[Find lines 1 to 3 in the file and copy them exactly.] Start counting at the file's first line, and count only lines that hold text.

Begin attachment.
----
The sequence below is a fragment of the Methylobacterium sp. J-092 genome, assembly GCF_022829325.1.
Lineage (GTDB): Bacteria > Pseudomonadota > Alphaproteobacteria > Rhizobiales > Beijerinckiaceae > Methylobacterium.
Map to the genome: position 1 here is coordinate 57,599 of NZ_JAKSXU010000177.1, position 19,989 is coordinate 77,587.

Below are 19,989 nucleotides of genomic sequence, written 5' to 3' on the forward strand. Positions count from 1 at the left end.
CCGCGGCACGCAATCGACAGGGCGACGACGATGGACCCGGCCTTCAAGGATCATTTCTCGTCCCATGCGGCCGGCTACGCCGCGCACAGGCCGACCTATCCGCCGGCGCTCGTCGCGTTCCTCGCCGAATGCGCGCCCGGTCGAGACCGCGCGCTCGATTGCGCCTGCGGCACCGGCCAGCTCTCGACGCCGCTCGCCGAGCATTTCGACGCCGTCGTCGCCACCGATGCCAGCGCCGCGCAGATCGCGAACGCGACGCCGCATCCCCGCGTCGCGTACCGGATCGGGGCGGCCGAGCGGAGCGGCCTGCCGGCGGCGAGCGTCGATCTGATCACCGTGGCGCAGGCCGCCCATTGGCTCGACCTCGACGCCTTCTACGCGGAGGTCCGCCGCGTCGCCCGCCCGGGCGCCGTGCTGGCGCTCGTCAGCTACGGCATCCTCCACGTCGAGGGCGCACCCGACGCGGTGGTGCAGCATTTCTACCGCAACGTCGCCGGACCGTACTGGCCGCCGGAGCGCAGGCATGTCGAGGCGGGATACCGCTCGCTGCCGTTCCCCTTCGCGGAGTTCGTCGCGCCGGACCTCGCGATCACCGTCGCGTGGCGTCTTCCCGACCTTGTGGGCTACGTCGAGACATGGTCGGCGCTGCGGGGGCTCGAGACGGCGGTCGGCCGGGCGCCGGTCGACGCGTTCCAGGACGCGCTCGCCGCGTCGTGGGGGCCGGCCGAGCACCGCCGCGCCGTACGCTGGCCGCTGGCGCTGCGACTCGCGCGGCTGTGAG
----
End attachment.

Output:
The sequence below is a fragment of the Methylobacterium sp. J-092 genome, assembly GCF_022829325.1.
Lineage (GTDB): Bacteria > Pseudomonadota > Alphaproteobacteria > Rhizobiales > Beijerinckiaceae > Methylobacterium.
Map to the genome: position 1 here is coordinate 57,599 of NZ_JAKSXU010000177.1, position 19,989 is coordinate 77,587.